A cult-favourite comedy, Being John Malkovich is a wild and surreal ride. A puppeteer discovers a portal that leads literally into the head of movie star John Malkovich. Would you pay money to journey into his mind?

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As bizarre as the description sounds, rest assured – this movie is witty, dark and incredibly smart. Not to mention the fact that it has a solid cast, including John Cusack, Cameron Diaz, Catherine Keener and, of course, John Malkovich. Directed by Spike Jonze, Being John Malkovich stands out for being so inventive and entertaining that seeing it one time won’t be enough. You’ll likely want to play it over and over again.

Jumanji (also on Stan)

Year: 2017
Cast: Karen Gillan, Dwayne Johnson, Kevin Hart, Jack Black

Although its stand-alone sequel, released in 2017, is currently generating buzz, the original instalment of the franchise is still worthy of your attention. The story of Jumanji centres on young Alan, who becomes trapped in a board game. Twenty-six years later, two siblings find the game, start playing and unwittingly release the now-adult Alan. To reverse all of the destruction the game has caused, they then resolve to finish it.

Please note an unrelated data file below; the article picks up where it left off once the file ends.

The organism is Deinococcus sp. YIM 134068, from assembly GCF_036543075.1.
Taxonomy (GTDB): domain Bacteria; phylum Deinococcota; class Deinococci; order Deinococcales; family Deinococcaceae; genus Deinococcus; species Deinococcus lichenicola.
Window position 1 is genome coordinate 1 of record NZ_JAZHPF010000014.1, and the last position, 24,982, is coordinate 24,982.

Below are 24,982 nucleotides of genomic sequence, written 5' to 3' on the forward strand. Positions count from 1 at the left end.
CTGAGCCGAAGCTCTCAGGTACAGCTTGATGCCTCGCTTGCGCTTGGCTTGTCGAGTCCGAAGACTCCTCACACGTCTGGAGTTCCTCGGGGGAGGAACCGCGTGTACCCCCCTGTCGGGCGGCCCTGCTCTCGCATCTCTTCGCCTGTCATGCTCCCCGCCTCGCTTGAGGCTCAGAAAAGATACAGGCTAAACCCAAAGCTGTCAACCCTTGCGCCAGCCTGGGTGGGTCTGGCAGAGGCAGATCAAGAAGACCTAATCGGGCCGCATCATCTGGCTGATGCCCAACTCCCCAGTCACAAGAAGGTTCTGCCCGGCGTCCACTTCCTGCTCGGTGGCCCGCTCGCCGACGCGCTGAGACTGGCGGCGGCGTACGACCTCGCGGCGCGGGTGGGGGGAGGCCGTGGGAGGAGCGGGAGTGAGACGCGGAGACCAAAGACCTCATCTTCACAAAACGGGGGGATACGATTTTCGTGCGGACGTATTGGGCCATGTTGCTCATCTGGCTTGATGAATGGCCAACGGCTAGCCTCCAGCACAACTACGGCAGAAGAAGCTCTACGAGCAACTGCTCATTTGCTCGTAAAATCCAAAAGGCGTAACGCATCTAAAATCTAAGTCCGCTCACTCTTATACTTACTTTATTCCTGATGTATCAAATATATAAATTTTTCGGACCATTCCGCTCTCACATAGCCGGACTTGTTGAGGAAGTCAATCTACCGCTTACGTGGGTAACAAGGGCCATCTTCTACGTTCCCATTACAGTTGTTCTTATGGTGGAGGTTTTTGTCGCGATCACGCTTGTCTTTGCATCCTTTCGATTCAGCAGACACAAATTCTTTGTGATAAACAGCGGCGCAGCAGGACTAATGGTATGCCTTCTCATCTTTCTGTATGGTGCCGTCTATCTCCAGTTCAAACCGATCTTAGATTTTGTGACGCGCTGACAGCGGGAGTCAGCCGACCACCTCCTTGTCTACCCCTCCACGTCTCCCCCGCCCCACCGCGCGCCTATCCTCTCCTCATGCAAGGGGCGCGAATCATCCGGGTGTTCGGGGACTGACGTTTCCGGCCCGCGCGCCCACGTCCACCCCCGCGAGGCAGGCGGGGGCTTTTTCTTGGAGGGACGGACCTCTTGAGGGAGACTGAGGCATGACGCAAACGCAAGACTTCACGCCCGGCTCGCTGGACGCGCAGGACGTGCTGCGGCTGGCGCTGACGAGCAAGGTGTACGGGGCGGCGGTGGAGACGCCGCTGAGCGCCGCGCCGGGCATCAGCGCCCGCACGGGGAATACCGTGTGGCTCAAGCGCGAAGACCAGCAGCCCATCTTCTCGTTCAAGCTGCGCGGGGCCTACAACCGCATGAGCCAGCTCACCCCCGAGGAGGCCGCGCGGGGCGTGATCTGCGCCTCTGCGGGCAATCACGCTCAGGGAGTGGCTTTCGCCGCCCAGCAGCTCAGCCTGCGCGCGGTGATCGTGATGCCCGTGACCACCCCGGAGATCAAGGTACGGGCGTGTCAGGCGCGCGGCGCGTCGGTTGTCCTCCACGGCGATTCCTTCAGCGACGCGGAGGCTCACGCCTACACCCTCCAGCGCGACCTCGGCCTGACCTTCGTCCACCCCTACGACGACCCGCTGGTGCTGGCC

Back in 1995, the movie was one of the best childhood flicks of its time, treating viewers to an exciting adventure. That’s still the case today. Jumanji has heart, thrills and humour. And while its special effects may seem dated to the younger generation, it remains the same epic spectacle it was when it first premiered. We’re sure it will forever hold a special place in viewers’ hearts.


Year: 2017
Cast: Hugh Jackman, Dafne Keen, Patrick Stewart, Boyd Holbrook

One of the best superhero films in recent years (and probably of all time), Logan follows an aged Wolverine and an extremely ill Professor X defending a young mutant. While there’s no shortage of action scenes, the movie also manages to be extremely thoughtful and compelling. Logan doesn’t play by traditional superhero movie rules, which makes it transcend the comic-book genre.

When it’s not gripping, Logan is trying to make you cry. And depending on how strong-willed you are, it will probably succeed. It doesn’t hurt that Hugh Jackman delivers a strong, nuanced performance. Overall, the movie is a well-deserved swan song, bidding Jackman a memorable farewell as he exits the X-Men series.

Mary Poppins

Year: 1964
Cast: Julia Andrews, Dick Van Dyke, Matthew Garber, Karen Dotrice